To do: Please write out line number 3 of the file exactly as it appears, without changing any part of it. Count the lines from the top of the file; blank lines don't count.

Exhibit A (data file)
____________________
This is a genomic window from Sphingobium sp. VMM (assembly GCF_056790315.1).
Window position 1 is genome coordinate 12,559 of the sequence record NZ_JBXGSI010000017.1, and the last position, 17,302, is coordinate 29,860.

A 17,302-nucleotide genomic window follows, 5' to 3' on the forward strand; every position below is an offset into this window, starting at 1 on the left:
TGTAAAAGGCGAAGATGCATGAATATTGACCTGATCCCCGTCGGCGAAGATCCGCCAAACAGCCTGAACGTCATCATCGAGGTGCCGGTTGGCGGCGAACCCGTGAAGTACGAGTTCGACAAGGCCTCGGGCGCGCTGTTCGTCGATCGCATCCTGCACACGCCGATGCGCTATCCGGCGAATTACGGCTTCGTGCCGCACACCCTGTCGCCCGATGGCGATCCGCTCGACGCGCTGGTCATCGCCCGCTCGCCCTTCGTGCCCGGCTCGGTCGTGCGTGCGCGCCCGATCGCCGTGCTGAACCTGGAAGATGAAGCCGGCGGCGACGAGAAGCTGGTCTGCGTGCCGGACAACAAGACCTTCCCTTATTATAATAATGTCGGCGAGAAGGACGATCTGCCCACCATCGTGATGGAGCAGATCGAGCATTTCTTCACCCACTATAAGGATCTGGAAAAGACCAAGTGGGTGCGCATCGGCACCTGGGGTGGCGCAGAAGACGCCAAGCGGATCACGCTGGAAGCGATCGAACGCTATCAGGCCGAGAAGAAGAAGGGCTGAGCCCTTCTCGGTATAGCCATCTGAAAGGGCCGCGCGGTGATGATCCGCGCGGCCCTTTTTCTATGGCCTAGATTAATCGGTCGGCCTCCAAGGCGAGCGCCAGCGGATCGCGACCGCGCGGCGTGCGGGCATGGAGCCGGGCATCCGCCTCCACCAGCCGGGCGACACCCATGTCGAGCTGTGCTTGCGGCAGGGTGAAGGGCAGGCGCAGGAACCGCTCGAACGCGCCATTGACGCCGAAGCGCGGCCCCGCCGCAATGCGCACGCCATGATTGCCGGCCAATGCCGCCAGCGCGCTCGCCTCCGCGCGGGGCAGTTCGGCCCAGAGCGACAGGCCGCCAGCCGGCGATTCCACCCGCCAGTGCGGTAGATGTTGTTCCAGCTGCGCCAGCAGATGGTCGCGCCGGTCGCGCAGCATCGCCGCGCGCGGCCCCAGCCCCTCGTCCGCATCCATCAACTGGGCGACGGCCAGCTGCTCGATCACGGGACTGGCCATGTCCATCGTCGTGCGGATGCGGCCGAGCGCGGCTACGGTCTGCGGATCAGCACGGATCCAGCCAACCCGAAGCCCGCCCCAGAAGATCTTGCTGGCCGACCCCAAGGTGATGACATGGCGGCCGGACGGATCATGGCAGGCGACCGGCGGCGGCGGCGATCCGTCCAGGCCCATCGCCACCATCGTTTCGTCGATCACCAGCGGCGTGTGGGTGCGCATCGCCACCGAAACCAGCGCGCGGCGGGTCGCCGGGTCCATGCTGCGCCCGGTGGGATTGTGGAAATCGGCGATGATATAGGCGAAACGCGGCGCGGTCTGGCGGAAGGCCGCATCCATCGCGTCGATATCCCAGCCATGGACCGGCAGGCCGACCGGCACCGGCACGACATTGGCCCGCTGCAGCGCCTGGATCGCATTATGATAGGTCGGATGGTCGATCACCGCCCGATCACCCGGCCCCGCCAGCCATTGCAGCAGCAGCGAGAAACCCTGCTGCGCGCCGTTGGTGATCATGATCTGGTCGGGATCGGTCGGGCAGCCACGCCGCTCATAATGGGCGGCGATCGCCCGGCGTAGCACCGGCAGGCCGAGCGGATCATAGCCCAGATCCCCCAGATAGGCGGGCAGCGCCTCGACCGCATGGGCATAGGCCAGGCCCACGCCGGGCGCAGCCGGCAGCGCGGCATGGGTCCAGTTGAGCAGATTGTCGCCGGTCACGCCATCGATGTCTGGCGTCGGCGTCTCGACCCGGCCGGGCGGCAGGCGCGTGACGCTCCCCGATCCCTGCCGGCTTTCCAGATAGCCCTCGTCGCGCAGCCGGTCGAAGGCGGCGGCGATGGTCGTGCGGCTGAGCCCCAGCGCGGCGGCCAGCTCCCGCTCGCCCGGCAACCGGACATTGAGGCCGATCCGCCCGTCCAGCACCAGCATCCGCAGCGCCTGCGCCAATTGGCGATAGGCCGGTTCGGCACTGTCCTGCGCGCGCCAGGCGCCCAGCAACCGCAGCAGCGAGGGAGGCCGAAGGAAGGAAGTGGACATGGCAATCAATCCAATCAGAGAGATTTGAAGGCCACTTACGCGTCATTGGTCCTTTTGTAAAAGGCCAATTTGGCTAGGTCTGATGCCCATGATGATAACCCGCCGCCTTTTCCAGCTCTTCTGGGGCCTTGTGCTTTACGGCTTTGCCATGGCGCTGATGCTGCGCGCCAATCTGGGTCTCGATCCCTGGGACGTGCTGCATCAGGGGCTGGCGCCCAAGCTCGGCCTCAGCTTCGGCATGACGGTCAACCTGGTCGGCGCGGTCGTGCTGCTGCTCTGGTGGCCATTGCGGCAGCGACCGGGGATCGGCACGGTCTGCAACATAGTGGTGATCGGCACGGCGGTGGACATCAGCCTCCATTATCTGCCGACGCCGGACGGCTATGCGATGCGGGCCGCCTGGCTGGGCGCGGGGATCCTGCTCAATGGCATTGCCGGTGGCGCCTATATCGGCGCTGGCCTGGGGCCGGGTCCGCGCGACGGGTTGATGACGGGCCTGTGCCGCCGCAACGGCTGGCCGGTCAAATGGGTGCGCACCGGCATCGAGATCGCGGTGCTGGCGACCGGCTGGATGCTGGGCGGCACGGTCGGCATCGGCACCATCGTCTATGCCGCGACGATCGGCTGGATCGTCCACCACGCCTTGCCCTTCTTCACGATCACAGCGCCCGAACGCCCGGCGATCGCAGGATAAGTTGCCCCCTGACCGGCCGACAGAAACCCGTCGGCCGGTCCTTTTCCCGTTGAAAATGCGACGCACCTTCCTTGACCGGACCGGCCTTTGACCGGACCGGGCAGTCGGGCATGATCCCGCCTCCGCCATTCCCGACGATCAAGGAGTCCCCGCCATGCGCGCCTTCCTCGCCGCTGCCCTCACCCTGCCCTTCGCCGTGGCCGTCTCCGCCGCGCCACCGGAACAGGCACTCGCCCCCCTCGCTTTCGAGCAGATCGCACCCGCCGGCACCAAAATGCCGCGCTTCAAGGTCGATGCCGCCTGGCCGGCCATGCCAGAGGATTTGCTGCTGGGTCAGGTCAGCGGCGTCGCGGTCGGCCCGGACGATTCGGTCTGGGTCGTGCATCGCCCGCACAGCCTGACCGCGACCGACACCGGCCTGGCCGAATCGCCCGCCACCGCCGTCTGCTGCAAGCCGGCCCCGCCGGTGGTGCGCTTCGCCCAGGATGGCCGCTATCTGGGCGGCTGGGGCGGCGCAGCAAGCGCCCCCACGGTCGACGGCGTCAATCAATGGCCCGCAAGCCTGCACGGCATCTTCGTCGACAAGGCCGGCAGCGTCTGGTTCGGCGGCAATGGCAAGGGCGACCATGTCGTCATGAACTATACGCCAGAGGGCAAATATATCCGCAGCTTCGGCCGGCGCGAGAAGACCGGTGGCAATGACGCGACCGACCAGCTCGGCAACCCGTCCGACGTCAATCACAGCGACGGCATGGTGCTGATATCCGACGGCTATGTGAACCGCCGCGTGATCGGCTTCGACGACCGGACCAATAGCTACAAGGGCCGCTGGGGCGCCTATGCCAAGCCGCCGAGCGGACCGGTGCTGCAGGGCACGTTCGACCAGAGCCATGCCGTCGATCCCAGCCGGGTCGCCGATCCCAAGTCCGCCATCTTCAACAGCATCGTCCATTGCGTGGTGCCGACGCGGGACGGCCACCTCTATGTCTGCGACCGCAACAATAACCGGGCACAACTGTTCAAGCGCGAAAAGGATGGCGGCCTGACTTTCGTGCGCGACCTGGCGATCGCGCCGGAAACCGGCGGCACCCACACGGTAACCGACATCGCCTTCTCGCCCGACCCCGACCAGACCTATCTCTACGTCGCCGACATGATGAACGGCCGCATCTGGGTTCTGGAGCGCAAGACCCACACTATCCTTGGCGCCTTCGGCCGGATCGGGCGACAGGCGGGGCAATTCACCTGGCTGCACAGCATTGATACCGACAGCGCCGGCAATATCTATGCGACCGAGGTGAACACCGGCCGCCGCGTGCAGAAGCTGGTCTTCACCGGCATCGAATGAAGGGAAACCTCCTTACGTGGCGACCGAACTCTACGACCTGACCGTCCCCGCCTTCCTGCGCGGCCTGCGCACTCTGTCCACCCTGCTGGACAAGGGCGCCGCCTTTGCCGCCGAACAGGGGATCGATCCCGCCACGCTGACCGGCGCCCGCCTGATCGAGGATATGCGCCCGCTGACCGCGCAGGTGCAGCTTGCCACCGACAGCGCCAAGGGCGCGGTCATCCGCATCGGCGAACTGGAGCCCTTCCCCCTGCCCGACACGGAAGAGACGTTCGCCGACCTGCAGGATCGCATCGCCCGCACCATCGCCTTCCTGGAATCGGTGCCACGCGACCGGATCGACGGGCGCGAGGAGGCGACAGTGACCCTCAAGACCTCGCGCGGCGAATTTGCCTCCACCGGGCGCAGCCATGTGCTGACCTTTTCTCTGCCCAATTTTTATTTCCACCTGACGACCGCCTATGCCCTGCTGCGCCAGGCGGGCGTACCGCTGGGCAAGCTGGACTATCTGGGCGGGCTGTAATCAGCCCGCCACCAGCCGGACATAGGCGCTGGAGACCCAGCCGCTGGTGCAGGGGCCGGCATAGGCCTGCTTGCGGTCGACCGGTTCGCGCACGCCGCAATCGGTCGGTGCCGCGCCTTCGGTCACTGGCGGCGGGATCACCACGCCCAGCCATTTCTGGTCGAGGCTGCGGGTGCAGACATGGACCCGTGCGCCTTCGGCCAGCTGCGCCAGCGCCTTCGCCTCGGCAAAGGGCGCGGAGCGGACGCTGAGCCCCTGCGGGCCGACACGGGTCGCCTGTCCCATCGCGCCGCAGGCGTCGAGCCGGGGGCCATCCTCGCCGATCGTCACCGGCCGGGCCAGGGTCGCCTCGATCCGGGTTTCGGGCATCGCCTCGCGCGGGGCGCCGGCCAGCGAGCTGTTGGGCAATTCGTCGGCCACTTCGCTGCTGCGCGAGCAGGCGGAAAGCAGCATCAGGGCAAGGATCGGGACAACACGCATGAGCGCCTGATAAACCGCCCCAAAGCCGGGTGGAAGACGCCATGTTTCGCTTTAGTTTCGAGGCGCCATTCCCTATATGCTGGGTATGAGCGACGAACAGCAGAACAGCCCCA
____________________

A 17,302-nucleotide genomic window follows, 5' to 3' on the forward strand; every position below is an offset into this window, starting at 1 on the left: